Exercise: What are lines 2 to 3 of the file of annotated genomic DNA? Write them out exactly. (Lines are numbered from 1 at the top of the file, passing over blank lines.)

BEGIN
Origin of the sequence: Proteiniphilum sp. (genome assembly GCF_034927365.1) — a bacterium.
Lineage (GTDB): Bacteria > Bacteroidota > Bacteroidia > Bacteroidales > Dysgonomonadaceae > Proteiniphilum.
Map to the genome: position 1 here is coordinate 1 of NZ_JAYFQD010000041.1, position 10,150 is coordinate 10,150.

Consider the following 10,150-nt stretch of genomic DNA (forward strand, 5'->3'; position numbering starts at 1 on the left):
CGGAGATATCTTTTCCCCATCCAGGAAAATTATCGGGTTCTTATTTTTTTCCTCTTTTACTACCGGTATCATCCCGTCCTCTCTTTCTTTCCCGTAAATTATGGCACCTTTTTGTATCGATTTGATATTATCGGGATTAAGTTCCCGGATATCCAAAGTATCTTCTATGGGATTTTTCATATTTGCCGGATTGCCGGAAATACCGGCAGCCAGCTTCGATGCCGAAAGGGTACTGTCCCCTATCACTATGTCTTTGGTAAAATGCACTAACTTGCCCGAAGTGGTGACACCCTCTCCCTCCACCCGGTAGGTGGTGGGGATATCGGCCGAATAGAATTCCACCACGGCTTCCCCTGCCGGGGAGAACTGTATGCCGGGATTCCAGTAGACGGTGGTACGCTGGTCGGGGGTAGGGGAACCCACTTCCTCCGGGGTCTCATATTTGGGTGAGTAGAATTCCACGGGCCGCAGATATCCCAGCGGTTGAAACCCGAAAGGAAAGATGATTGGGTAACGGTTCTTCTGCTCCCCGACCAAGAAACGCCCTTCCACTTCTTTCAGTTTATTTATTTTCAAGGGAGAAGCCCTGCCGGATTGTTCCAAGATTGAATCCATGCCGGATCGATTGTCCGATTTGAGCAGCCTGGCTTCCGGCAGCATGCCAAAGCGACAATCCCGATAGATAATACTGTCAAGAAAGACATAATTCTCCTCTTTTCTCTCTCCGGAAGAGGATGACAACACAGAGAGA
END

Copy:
Lineage (GTDB): Bacteria > Bacteroidota > Bacteroidia > Bacteroidales > Dysgonomonadaceae > Proteiniphilum.
Map to the genome: position 1 here is coordinate 1 of NZ_JAYFQD010000041.1, position 10,150 is coordinate 10,150.